When Idaho native Jan Broberg was 12 years old in 1974, her neighbor began to take an unseemly and inappropriate interest in her. What begins as a disturbing portrait of predation quickly spirals into an unbelievable and audacious attempt to manipulate Jan’s entire family. Director Skye Borgman’s portrait of seemingly reasonable people who become ensnared in a monstrous plot to separate them from their daughter has drawn some shocking reactions since it began streaming in 2019.

Where to watch it: Netflix

3. The Wolfpack (2015)

Confined to their apartment in a Manhattan housing project for years by parents wary of the world outside their door, the seven Angulo siblings developed an understanding about life through movies. The Wolfpack depicts their attempts to cope with reality after finally emerging from their involuntary exile.

Where to watch it: Hulu

4. Three Identical Strangers (2018)

The highly marketable conceit of director Tim Wardle’s documentary is that triplets born in 1961 then separated spent the first 18 years of their lives totally ignorant of their siblings. When they reconnect, it’s a joy. But the movie quickly switches gears to explore the question of why they were separated at birth to begin with. It’s that investigation—and the chilling answer—that lends Three Identical Strangers its bittersweet, haunting atmosphere.

Where to watch it: Hulu

5. Tickled (2016)

A ball of yarn bouncing down a flight of stairs is the best metaphor we can summon for the narrative of Tickled, which follows New Zealand journalist David Farrier on what appears at first glance to be a silly story about the world of “competitive endurance tickling.” In the course of reporting on this unusual subculture, Farrier crosses paths with people who would prefer their hobbies remain discreet. When he refuses to let the story go, things grow increasingly tense and dangerous.

Where to watch it: Hulu

6. Hands on a Hardbody: The Documentary (1997)

How far would you be willing to go for a new pick-up truck? That’s the deceptively simple premise for this documentary chronicling an endurance contest in Longview, Texas, where participants agree to keep one hand on the vehicle at all times: The last person standing wins. What begins as a group seeking a prize evolves into a battle of attrition, with all the psychological games and mental fortitude that comes with it.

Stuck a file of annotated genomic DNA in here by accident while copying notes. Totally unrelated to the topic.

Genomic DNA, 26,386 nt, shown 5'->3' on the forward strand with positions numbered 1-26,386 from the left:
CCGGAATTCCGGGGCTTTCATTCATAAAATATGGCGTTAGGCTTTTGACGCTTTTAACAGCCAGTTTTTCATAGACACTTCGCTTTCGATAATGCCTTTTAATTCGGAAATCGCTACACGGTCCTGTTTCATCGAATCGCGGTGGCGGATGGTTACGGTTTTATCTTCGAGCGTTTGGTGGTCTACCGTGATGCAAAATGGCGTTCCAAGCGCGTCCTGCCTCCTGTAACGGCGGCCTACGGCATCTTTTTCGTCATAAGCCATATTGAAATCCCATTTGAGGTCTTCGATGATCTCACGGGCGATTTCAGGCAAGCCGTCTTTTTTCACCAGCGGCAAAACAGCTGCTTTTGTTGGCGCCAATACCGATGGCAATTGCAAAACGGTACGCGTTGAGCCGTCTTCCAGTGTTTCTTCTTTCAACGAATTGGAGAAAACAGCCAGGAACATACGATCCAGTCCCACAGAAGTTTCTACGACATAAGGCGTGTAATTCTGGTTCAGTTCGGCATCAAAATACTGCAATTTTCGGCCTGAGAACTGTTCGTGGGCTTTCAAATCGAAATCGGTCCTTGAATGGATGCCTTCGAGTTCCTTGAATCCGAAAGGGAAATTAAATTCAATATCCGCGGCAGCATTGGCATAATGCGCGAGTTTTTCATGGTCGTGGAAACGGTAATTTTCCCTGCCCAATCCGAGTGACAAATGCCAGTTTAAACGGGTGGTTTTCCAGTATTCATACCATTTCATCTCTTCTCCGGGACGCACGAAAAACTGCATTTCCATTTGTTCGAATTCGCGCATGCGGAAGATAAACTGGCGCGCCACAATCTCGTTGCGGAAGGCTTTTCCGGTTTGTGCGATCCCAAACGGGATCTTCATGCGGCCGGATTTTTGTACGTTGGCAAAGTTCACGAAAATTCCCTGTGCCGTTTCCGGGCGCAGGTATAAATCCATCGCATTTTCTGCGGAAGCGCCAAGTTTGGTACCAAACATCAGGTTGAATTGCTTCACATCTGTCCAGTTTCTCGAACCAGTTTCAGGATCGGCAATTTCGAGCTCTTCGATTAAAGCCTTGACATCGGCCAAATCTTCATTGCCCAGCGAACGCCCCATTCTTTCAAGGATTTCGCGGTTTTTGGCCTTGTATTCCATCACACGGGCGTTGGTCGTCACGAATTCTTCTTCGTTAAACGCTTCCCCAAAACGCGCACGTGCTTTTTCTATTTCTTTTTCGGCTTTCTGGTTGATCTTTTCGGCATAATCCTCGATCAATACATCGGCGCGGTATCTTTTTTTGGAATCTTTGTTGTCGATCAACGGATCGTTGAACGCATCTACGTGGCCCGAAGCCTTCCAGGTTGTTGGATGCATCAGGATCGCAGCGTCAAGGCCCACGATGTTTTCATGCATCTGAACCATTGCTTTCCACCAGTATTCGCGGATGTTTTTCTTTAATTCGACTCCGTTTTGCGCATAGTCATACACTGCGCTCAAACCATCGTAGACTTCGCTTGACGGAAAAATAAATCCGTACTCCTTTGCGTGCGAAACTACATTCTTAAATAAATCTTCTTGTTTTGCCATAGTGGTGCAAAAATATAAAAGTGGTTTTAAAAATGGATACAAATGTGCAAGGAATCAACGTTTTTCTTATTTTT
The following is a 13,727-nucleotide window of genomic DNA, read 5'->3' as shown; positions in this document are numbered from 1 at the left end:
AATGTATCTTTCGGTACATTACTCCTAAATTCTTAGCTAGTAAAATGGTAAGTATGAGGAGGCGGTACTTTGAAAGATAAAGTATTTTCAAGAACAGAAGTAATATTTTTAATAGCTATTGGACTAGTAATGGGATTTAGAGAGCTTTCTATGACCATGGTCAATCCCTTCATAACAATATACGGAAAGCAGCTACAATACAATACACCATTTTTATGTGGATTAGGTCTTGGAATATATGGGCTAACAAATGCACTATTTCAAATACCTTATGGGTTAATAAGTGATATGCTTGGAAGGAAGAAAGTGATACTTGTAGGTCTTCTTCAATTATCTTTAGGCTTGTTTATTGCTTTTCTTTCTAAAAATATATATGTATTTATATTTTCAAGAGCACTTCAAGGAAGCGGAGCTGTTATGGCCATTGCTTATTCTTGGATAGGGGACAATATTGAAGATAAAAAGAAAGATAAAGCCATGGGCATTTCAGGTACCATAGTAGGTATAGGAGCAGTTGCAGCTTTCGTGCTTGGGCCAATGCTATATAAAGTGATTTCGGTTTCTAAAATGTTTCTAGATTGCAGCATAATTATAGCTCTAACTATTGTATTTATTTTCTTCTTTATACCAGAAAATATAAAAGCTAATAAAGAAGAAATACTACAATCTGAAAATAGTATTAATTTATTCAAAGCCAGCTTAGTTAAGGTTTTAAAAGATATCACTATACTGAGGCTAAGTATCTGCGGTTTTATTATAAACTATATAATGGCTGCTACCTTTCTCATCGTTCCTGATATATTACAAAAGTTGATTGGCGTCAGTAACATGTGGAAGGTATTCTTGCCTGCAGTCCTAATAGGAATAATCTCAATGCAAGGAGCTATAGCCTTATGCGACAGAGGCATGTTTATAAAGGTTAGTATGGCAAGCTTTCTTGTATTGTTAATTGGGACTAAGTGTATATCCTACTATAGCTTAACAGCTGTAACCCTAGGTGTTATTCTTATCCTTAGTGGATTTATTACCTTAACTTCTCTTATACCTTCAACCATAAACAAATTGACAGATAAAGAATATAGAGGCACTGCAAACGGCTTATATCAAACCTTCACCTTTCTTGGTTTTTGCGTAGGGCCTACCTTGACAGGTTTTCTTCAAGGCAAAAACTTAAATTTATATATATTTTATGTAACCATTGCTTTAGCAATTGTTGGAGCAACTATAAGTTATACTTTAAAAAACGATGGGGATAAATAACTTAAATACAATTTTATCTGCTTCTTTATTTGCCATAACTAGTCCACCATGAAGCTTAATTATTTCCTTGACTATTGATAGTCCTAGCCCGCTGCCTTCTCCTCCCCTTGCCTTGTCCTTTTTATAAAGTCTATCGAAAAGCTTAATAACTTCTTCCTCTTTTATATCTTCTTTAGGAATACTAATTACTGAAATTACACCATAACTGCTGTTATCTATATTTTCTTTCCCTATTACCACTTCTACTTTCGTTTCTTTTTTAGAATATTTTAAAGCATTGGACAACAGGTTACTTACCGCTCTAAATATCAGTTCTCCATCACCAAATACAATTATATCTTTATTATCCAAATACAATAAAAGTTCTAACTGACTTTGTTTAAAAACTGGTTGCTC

Where to watch it: iTunes

7. My Kid Could Paint That (2007)

At the age of 4, upstate New York resident Marla Olmstead began painting sprawling abstract art that her parents sold for premium prices. Later on, a 60 Minutes report called into question whether Marla had some assistance with her work. Was she a child prodigy, or simply a creative girl who had a little help? And if she did, should it matter? My Kid Could Paint That investigates Marla’s process, but it also sheds light on the world of abstract art and the question of who gets to decide whether a creative impulse is valid.

Where to watch it: Amazon

8. Beware the Slenderman (2016)

In 2014, two Wisconsin girls came to a disturbing decision: In order to appease the “Slenderman,” an internet-sourced boogeyman, they would attempt to murder a classmate. The victim survived, but three lives have been altered forever. Beware the Slenderman explores the intersection where mental illness, social media, and urban mythology collide to result in a horrific crime.

Where to watch it: HBO; Hulu

9. The Iceman Tapes: Conversations with a Killer (1992)

For years, Richard Kuklinski satisfied his homicidal urges by taking on contract killings for organized crime families in New York and New Jersey. Following his arrest and conviction, he agreed to sit down and elaborate on his unusual methodologies for disposing of victims and how he balanced his violent tendencies with a seemingly normal domestic life that included marriage and children. (You can see an example of Kuklinski's chilling disposition in the clip above.) In addition to The Iceman Tapes, which originally aired on HBO, Kuklinski participated in two follow-ups: The Iceman Confesses: Secrets of a Mafia Hitman in 2001 and The Iceman and the Psychiatrist in 2003.

Where to watch it: HBO; Hulu

10. Perfect Bid (2019)

Price is Right superfan Ted Slauson spent a lifetime analyzing retail price tags in case he was ever called up from the studio audience. What happens when he gets a little too close to a perfect Showcase Showdown guess will keep you on the edge of your seat.

Where to watch it: YouTube Movies